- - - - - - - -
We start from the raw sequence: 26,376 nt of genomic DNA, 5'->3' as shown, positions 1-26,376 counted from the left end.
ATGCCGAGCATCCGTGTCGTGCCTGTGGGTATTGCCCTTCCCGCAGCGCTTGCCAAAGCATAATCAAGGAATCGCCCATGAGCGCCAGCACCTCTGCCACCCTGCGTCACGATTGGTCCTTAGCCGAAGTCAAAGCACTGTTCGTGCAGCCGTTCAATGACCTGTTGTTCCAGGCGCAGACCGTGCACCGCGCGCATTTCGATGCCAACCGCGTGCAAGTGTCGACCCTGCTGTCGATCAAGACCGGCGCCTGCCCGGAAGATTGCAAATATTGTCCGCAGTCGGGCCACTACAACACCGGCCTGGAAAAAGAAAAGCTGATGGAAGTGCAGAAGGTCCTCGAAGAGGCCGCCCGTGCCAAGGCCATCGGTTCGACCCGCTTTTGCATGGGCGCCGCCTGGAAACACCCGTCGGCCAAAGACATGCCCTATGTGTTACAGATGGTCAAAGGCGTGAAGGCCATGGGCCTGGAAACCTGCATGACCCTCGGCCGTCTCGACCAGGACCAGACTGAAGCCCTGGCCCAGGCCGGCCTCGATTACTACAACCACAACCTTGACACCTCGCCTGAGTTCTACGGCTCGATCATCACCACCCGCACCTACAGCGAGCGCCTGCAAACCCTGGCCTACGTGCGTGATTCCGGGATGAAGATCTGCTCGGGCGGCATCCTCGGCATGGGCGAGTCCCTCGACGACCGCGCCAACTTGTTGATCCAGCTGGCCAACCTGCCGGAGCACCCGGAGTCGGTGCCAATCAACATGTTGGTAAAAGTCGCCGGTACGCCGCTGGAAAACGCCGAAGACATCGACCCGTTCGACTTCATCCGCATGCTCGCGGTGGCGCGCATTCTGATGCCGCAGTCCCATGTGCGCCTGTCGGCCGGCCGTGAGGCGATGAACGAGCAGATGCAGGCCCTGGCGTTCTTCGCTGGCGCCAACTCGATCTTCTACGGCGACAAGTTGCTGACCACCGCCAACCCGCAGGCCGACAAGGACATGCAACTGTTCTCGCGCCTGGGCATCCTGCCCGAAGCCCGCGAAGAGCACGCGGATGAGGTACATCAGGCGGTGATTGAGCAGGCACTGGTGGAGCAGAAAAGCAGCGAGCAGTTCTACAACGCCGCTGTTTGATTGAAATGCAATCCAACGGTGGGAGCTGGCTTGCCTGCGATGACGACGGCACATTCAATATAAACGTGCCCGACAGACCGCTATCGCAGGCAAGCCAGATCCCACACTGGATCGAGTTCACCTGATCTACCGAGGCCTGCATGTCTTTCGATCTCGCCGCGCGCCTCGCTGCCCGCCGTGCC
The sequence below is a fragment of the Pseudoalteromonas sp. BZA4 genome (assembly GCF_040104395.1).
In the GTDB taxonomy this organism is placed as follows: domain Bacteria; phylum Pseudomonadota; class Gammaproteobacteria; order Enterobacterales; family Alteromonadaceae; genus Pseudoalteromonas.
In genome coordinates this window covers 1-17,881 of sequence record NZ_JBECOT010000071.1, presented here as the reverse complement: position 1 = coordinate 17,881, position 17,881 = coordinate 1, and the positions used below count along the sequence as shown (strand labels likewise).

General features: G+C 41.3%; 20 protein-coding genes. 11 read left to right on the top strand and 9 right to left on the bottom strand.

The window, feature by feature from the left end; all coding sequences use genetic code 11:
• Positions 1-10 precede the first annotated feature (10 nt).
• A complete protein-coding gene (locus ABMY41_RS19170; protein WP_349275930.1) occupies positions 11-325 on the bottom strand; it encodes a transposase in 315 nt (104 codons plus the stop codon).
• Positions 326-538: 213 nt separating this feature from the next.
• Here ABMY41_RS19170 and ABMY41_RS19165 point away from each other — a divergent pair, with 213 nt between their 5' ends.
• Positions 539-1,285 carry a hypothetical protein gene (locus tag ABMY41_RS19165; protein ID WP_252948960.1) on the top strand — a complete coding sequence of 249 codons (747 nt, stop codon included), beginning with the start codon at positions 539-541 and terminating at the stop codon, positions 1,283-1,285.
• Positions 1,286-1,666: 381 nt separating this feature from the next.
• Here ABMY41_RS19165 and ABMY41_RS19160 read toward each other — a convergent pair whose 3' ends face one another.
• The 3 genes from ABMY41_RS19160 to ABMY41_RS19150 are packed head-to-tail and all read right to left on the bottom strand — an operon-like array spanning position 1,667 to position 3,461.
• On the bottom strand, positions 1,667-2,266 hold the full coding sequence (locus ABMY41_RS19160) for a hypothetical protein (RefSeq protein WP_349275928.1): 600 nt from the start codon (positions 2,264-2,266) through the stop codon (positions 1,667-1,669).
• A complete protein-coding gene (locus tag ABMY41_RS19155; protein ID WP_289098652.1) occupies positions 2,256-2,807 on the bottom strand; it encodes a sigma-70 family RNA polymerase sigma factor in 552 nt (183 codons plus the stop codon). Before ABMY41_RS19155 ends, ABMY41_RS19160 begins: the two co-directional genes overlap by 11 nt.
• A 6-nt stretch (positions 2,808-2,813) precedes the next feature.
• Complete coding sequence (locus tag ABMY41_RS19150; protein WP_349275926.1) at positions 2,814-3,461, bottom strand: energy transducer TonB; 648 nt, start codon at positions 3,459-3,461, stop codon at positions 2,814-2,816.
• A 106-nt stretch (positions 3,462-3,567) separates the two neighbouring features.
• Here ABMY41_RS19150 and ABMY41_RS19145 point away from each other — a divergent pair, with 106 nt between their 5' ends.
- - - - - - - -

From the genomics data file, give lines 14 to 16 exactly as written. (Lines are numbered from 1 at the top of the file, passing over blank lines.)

• Here ABMY41_RS19165 and ABMY41_RS19160 read toward each other — a convergent pair whose 3' ends face one another.
• The 3 genes from ABMY41_RS19160 to ABMY41_RS19150 are packed head-to-tail and all read right to left on the bottom strand — an operon-like array spanning position 1,667 to position 3,461.
• On the bottom strand, positions 1,667-2,266 hold the full coding sequence (locus ABMY41_RS19160) for a hypothetical protein (RefSeq protein WP_349275928.1): 600 nt from the start codon (positions 2,264-2,266) through the stop codon (positions 1,667-1,669).